How I reinvented myself after losing my soulmate
They were inseparable for 57 years. Now, five months after the death of her beloved husband, novelist Barbara Taylor Bradford, 86, shares the heartbreak of losing your soulmate . . .
FOr more than 50 years, the Yorkshire-born, multi-millionaire author Barbara taylor Bradford OBe reigned as a queen of New York, her film producer husband Bob by her side.
their property portfolio included a 13room penthouse apartment on New York’s east 52nd Street and a holiday house in Connecticut (Barbara even heated the lake so the swans didn’t drink freezing water). When in London, they took an apartment at the Dorchester hotel.
I met them at the hotel 15 years ago. Warm and effusive, Barbara chatted nonstop. Bob interjected wryly (if he got the chance). He called her ‘Bonaparte’; she called him ‘the General’. But it was clear they were devoted. today, when we meet, there is a new softness to Barbara, now 86. She is dignified, but raw.
It is almost five months since Bob, her ‘golden husband’, died in hospital at the age of 92, after having a stroke at their Manhattan home. He was rushed into hospital and Barbara slept in a camp bed in his room. He died peacefully a week later, holding her hand.
‘I was married to Bob for 55 years and knew him for two more, so it’s really like half of you has been cut off or
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disappeared,’ Barbara tells me. ‘But I’ve come to terms with it. He died on July 2.
‘Of course, it was a shock and it was unexpected. He had a stroke — he wasn’t ill. So you feel a bit devastated, but I’m very disciplined and I don’t like things undone.
‘Bob had left everything in perfect order, which was his nature. Both of us had very tidy minds, so I just got on with the legal processes, the probate and insurance, and closing his office but not closing his businesses. And I got it all done mostly by doggedness, which is my middle name,’ she chuckles.
There’s no doubt that Barbara is A Woman Of Substance — the title of her first blockbuster, in 1979, the domestic saga of a servant girl who becomes a tycoon.
Born in Armley, Leeds, in 1933, the only child of a nurse and an engineer who lost his leg in World War I and was unemployed during the Depression, Barbara was made an OBE in 2007 and her personal fortune is estimated at £200million.
But Bob, whom she met on a blind date in 1961, was her rock. It was love at first sight and she went on to dedicate every book to him.
He was her business manager and, as a producer, made nine miniseries and films based on her novels, with stars including Deborah Kerr, Sir Anthony Hopkins, Jenny Seagrove and Liz Hurley. Thanks to Bob, she became one of a handful of novelists whose name goes above the title in screen adaptations.
Today, BTB, as she is known, looks wonderful in her Chanel coat and pearls, her candyfloss hair set off by dark glasses and red lipstick. But you can tell that she’s in deep mourning: her appetite has disappeared and she’s lost 25lb since her husband’s death. ‘Just English breakfast tea with lemon,’ she instructs the waitress. ‘No food.’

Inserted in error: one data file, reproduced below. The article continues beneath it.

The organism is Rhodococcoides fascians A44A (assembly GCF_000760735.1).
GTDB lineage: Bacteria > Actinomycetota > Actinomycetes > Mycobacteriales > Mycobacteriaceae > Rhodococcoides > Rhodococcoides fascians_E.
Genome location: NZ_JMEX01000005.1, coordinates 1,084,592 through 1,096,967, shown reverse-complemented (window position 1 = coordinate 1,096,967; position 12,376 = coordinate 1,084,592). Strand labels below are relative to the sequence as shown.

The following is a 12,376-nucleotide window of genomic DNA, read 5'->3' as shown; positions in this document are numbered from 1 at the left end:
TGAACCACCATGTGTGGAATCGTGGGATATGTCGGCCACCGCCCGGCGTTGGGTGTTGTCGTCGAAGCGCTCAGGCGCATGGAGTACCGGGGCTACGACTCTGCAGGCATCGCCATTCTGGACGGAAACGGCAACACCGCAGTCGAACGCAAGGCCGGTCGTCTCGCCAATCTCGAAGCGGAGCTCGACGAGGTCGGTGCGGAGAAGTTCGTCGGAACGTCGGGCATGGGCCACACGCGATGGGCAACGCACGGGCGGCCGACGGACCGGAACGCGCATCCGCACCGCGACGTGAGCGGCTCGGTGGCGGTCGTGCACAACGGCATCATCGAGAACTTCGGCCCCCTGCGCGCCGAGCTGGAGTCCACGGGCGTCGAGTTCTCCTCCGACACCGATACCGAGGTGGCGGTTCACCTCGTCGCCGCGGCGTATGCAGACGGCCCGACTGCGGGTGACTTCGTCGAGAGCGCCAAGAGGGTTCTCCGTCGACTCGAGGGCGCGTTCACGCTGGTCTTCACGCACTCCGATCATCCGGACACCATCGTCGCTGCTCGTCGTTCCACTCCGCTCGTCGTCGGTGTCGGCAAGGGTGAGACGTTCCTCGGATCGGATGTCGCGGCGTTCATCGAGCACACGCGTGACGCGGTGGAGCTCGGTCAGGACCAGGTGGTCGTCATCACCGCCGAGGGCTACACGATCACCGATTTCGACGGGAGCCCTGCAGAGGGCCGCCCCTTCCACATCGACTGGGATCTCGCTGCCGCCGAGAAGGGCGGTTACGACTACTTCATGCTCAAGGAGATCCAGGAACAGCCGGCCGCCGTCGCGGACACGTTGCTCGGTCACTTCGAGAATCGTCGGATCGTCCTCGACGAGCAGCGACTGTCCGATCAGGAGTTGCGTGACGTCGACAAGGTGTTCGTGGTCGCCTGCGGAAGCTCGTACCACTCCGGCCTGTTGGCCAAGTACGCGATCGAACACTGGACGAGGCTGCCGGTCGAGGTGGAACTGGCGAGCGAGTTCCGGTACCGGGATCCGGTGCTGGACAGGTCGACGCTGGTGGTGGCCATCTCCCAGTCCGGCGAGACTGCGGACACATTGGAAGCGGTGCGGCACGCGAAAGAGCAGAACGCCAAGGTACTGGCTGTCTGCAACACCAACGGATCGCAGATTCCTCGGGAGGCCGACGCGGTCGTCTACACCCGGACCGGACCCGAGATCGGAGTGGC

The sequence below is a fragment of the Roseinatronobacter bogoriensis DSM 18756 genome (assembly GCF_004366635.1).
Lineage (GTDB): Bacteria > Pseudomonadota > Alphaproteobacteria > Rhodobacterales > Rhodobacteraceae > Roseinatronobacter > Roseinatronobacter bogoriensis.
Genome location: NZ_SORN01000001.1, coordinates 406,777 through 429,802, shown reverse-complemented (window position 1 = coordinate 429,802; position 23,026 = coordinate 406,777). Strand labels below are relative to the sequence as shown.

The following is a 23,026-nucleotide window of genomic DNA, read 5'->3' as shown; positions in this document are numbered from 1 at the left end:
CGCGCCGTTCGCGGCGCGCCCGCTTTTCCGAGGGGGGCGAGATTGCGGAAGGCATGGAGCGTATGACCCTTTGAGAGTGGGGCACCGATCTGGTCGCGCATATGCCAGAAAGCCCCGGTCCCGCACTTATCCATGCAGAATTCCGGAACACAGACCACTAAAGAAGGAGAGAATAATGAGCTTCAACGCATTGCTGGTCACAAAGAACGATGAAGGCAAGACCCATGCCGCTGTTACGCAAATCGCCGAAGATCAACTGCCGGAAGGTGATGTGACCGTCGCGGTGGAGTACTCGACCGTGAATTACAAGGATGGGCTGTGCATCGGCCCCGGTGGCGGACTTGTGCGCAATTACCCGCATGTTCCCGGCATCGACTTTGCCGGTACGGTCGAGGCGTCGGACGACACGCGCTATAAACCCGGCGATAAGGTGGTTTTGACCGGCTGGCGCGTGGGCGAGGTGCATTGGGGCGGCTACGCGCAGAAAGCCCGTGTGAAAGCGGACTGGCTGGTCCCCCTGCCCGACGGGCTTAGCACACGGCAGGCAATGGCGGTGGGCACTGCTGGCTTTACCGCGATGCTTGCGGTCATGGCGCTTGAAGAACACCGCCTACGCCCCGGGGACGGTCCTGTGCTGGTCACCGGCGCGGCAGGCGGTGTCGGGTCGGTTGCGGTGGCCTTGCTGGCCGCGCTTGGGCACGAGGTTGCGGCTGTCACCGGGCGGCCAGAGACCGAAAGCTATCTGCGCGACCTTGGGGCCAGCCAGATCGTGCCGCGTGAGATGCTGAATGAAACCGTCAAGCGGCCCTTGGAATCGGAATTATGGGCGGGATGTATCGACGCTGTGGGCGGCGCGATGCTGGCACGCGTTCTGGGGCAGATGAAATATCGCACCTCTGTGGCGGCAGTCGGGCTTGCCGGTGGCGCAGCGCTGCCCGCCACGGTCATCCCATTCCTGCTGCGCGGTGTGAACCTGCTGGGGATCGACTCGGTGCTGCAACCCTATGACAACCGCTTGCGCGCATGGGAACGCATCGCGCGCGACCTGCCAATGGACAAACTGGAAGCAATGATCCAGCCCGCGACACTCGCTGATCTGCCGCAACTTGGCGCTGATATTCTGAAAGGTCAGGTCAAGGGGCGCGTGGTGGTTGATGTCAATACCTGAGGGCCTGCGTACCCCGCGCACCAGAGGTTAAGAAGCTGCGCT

She tells me her shin bones had started protruding — she waggles an elegant leg in a dark wedge shoe — so her doctor insisted that she eat more protein. She now lives on omelettes.
She also underwent a hip operation in August, only a month after losing Bob. ‘I was determined to come to London without a cane,’ she says.
THIS visit is to promote the special 40th-anniversary edition of A Woman Of Substance, as well as her 34th novel, In The Lion’s Den, the second in her Victorian-era saga.
It’s her first trip to The Dorchester since Bob’s death. Was she dreading the memories?
‘We’ve been living here for 30 years, so I thought I’d be too emotional — but it’s been like coming home. We have the same suite, so I know where everything is. And, of course, they had all sorts of people waiting when I got here.’
It sounds like a scene from one of her novels, where the rags-to-riches heroine is greeted by loyal retainers at her stately home.
But, in real life, Barbara is much funnier and more down-to-earth. Yes, she loves art deco antiques and impressionist paintings, and Bob used to buy her spectacular jewellery and a Hermes bag every year.
Yet she says she hates shopping. And ‘I would never ask for favours because of who I am. I don’t believe in that’. Although, she adds, her name did help after Bob’s death. ‘Probate, which can take a year, took three weeks.’ It turned out the female clerk at the court was a Barbara Taylor Bradford fan.
Returning home alone was hard. Condolence letters poured in, recalling acts of kindness even Barbara didn’t know about. Bob had sent food baskets to friends going through hard times and paid one man’s phone bill for ten years.